Republican Eric Cantor has served Virginia’s 7th Congressional district since the turn of the century. Today, in a stern rejection of Cantor’s moderate views, voters of his own party chose to terminate his service. It’s the American way. But the historic defeat – Cantor is the first House Majority Leader to lose his party’s primary – represents a fundamental repudiation of the status quo, left and right, Republican and Democrat.
The GOP challenger, an economics professor who claims to have been influenced by Ayn Rand but quoted the Bible in his victory speech, Dave Brat, co-wrote a paper titled “An Analysis of the Moral Foundations in Ayn Rand.” Whether devout Catholic Brat takes Rand’s Objectivism seriously or not (remember when Objectivsts were excited that Paul Ryan had praised Rand?) what matters most is that Brat beat Cantor based on his assertion that Cantor was a moderate and, in this assertion, he is right on. Cantor is soft on Big Government at almost every pivotal and procedural turn as President Obama dismantles the law and destroys the nation, from ObamaCare to compromise with the White House over immigration. Brat (read more about him here) didn’t convince voters that he deserved to win as much as persuade them that Cantor deserved to lose. As CNN’s John King observed, it’s not just that Tea Party types trounced Congressman Cantor, who is as oily as Clinton and Gingrich; a key part of the defeat is caused by Cantor’s usual rank and file conservatives not showing up to vote. The status quo defenders – the knee-jerk Bush sycophants that wink, nudge and sidewind about opposing ObamaCare while muttering in mock confidentiality that no one can really expect to repeal ObamaCare – gave up the fight, stayed home and lost. This indicates a weakening of the entrenched welfare state mentality that feeds the Washington beast.
It is crucial to understand this aspect of Brat’s victory; that the win is less a galvanizing of support for Dave Brat for Congress than it is an exhausted abandonment by Republicans of fraudulent figures like Cantor pretending to be opposed to Big Government. As John Cassidy writes in the New Yorker, Brat “kept hacking away on the immigration issue, saying, “A vote for Eric Cantor is a vote for open borders. A vote for Eric Cantor is a vote for amnesty.” This is true, too, and what is obvious to anyone watching Cantor, who with his fake smile embodies the worst of Washington politicians, was made explicit by voters in his district, who could no longer ignore or evade Cantor’s complicity in aiding Obama. Brat may be an honest, conservative Catholic who once sought to understand Ayn Rand’s ethics of egoism, and now he will be up against another college professor from the same faculty and voters may get an intellectual contest between a Christian professor whose program was funded by the head of the Cato Institute and a sociologist Democrat.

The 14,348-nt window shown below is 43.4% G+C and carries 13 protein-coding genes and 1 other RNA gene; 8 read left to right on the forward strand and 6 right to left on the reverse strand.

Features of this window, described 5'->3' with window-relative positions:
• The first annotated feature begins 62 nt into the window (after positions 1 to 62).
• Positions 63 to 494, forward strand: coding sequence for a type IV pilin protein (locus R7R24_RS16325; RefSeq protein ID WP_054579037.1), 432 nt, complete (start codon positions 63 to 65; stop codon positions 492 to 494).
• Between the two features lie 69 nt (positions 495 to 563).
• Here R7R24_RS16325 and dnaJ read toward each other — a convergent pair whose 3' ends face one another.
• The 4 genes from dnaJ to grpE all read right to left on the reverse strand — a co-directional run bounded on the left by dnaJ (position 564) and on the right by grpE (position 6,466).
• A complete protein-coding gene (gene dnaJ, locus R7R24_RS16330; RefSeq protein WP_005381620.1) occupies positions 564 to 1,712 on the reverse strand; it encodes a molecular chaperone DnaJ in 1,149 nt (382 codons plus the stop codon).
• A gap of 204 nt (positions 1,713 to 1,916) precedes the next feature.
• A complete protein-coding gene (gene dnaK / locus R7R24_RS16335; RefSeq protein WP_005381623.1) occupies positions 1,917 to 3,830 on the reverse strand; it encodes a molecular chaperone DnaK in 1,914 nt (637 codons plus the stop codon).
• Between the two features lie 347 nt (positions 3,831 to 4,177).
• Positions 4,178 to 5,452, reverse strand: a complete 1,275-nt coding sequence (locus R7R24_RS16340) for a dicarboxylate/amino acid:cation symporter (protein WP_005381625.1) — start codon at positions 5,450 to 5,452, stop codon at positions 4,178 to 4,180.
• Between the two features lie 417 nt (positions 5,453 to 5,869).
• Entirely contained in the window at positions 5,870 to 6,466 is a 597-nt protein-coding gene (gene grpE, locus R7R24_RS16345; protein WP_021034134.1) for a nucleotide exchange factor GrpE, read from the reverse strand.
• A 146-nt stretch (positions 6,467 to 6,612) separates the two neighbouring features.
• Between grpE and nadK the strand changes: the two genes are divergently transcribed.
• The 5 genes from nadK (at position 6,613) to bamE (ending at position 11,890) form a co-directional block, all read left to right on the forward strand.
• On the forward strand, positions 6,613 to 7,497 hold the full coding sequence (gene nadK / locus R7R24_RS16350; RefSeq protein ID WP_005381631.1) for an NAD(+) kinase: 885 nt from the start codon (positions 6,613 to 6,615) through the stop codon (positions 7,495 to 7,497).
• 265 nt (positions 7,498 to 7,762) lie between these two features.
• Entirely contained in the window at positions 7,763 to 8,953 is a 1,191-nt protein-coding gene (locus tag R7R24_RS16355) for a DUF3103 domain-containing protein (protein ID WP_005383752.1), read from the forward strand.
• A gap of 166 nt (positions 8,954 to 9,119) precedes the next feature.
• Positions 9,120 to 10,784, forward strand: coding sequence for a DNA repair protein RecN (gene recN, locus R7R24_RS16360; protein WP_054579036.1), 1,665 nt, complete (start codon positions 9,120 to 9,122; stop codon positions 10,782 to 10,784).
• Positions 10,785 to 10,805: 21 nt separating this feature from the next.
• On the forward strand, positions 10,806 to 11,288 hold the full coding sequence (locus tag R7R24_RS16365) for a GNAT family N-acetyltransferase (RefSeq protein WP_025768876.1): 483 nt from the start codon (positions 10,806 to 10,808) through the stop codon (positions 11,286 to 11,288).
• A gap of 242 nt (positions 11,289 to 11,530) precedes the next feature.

In the victory speech, Brat quoted the Bible and exclaimed that: “This is a miracle from God!” Lest apologists interpret this as an aberrant outburst, he later told Sean Hannity on Fox News that he is “humbled that God gave us this win.” On his Web site, Brat describes himself as “a man of deep faith” and it will be easy to challenge a professed advocate of capitalism on religious grounds because pure capitalism is based on an egoistic, not altruistic, premise. But, unlike Cantor and the Washington establishment, Brat opposes the NSA’s indiscriminate mass surveillance and he made a point to differentiate himself from Cantor on this issue. Unlike Cantor, Brat vows to repeal ObamaCare.
Dave Brat, like most Americans, holds mixed premises. Whether Brat thinks he is a vessel of God, and the anti-abortion conservative wrongly claims that “[o]ur fundamental rights … come from God, the Author of Nature”, there is no denying that Cantor’s defeat is a blow to Big Government’s establishment. Thus, today’s electoral end of the House Majority Leader is a victory for America. It may be too late to save the nation. It may be too soon for an American renewal of our founding principles. But Eric Cantor was an obstacle to liberating Americans from what’s becoming a totalitarian state and that makes his decisive defeat a timely and welcome result.